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  30. my kid is in 1st grade at an 8:40 start school. I am so grateful we didn't get into our 1st choice 7:50 start school because we barely make it on time as it is. I echo what someone else said about just not being a morning person, no matter how hard I try. (and as someone else said, yes; I'm lucky to have flexible work. I make up a lot of work lost to lazy mornings after 8 pm.)

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  31. I asked the principal of Miraloma what spring daylight savings was like with the early start time, and he said "brutal."

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  32. a question for those of you with elementary aged kids: did your child(ren)'s wake time change? my now are up by 6am every day (and usually up by 5am...). any chance this will change in the next year or two?

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  33. 7:29 PM:

    Wake up time at our house is 7:15am, but sleep time is between 8:30pm and 9:30pm. School starts at 8:30am. Even with the 8:30 start, we have a twenty minute drive to school, so it is still pretty hectic.

    We eat dinner between 7:30 and 8:00.

    One of us (parents) works in the South Bay and doesn't get home until 7:30.

    I guess we've been on this schedule for about a year and the it's the closest thing to sanity we've had since the birth of our first child.

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  34. As disruptive as this is, the more worrisome cuts are those that will lead to bigger class size. I'm really getting worried about where SFUSD is going with class size. My kid's school had always tried to keep class size in 4th and 5th grade at 26 or 27 students, but this year it went up to 33 with the first round of cuts. We're hearing class sizes of up to 30 in K through 3 and perhaps 40 for 4th and 5th. Very worrisome!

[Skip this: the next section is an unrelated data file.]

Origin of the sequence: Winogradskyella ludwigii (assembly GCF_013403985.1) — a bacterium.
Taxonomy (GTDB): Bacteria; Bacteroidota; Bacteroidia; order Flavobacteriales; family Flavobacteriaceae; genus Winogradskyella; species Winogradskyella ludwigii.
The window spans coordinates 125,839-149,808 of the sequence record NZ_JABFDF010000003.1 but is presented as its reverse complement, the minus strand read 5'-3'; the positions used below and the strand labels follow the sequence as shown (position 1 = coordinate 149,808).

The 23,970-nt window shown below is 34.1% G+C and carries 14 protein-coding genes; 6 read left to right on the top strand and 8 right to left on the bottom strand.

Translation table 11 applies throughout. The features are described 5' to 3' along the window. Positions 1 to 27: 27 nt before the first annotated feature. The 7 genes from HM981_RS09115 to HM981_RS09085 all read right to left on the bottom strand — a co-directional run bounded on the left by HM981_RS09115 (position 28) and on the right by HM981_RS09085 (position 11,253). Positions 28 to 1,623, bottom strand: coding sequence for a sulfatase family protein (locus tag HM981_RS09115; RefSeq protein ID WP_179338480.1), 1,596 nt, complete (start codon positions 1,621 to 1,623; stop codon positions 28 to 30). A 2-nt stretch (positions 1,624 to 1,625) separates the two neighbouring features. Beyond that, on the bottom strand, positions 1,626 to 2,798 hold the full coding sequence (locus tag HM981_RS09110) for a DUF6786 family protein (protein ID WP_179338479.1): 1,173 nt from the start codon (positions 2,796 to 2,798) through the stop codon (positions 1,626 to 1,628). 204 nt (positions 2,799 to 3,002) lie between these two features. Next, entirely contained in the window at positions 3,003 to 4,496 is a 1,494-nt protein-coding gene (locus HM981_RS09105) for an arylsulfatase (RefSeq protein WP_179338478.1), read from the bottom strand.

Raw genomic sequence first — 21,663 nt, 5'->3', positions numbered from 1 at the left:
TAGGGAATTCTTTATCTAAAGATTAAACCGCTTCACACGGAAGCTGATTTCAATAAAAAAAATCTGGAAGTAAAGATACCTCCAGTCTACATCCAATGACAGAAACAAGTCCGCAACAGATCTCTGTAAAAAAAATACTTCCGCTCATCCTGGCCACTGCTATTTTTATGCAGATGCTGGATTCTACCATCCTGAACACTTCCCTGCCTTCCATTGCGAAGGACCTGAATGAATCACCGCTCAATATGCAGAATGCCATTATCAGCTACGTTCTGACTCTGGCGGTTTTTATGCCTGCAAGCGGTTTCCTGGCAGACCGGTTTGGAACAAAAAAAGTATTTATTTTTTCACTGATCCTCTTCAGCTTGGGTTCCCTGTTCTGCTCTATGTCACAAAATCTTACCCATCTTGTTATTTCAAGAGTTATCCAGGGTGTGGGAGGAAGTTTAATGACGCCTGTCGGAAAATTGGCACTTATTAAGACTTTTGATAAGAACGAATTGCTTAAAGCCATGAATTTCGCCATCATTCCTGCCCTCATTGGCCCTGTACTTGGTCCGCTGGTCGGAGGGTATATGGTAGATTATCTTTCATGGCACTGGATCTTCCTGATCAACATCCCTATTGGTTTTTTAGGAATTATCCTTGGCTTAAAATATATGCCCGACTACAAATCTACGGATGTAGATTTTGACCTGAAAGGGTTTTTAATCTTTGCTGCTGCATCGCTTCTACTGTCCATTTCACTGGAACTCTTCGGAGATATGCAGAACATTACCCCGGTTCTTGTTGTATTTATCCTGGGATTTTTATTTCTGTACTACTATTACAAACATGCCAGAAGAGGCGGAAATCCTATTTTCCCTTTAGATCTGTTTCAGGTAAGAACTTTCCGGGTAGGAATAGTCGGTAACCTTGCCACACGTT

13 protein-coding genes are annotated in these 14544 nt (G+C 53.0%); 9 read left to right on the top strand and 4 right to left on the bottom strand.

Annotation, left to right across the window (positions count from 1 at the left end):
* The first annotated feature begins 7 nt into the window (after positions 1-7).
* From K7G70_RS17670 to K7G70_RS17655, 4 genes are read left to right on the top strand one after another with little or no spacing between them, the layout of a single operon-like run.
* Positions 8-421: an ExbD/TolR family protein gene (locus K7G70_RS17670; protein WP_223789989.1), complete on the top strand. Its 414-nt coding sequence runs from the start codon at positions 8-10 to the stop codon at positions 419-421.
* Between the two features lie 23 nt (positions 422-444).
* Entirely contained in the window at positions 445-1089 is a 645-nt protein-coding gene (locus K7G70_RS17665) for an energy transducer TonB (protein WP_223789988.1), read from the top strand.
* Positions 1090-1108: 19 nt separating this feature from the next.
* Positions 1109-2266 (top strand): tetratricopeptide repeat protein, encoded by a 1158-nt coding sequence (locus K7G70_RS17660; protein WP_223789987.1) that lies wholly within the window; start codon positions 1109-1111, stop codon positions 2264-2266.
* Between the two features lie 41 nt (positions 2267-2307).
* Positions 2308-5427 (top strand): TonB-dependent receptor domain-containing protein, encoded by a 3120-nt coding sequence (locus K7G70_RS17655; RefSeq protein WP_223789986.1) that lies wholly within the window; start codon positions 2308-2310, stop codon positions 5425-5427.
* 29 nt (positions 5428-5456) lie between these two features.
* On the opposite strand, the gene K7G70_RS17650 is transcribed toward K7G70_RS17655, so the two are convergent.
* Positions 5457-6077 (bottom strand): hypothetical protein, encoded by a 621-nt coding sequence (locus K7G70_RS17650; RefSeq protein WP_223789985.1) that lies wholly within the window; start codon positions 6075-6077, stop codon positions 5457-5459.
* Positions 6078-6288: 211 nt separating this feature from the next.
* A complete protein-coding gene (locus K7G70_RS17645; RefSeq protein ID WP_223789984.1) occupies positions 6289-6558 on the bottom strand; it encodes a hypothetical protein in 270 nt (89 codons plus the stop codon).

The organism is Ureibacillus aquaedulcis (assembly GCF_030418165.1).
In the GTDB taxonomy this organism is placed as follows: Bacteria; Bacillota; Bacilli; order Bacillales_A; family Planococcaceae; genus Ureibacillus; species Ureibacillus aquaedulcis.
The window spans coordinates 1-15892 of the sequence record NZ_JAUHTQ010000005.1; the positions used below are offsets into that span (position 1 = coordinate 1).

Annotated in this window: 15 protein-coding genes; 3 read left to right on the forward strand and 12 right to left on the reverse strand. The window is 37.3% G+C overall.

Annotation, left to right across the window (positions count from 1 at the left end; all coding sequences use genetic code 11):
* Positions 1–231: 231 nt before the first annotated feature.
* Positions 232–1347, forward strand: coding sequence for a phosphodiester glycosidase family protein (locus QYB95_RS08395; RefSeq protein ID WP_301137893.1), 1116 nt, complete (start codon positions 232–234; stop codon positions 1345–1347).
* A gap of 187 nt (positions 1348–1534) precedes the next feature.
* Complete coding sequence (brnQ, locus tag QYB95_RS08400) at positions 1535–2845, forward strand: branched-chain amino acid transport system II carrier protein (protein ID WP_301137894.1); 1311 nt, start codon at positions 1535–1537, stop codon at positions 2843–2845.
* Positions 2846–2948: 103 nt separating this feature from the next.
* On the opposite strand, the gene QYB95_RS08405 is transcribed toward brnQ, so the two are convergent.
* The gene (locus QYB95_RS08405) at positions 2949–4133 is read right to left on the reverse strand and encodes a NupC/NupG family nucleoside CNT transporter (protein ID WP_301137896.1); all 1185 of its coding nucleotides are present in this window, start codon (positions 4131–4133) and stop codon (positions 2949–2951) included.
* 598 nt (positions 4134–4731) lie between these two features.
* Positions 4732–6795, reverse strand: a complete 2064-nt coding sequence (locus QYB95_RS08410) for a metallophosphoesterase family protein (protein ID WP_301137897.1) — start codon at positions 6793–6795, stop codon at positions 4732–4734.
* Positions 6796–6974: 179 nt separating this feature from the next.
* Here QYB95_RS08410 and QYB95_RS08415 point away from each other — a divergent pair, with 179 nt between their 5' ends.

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  35. Where are you hearing this?

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  36. There are alot of us working families who like a 7:50 start time. We've been doing it for years and it is fine. Even if the school start time began later I'd still have to drop the kids off early, as my job REQUIRES that I be there no later than 8:30 am.

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  37. 2:01 - And would before care be an issue for you?

    Seriously - I am curious - It seems like any family with two parents working will probably need some kind of before care or after care. Does it really matter if they are in care before school instead of after?

    Are you done with work in time to pick-up your child when school ends?

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  38. Unless there is a provider set up to take the kids then no, you can't drop your child off before hand. And yes I do require afterschool, as I work a full 40 hours per week. So either way you cut it, a bunch of us need to get our kids to school early so we can get to work. Unless the SFUSD has providers on hand to take the kids before then great, otherwise it will be a problem. And then there is the added expense I'd have to pay.

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  39. What I am saying is that it was my understanding that even the 7:50 schools had before care starting at 7:30. What is the situation at your school?

    Another question - What time do you drop your child off? I imagine that there is a supervised "drop-off" period from 7:30-7:50 or something like that - otherwise you have parents standing around waiting until exactly 7:50?? How does this work in reality?

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  40. At McKinley, you can drop your child off as part of the drop and go program (parents and student volunteers ushering kids from cars to the assembly area) starting at 7:35.

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  41. I am curious. For those of you who like the later start times, do you work? what hours? I have never had a job that started after 8:30 a.m. and with a 9 hour day, that makes it 5:30 p.m. How do you start work at 9:30 a.m. or even later for those 9:30 a.m. start times, do you work until 7:30 p.m.? Does aftercare go that late?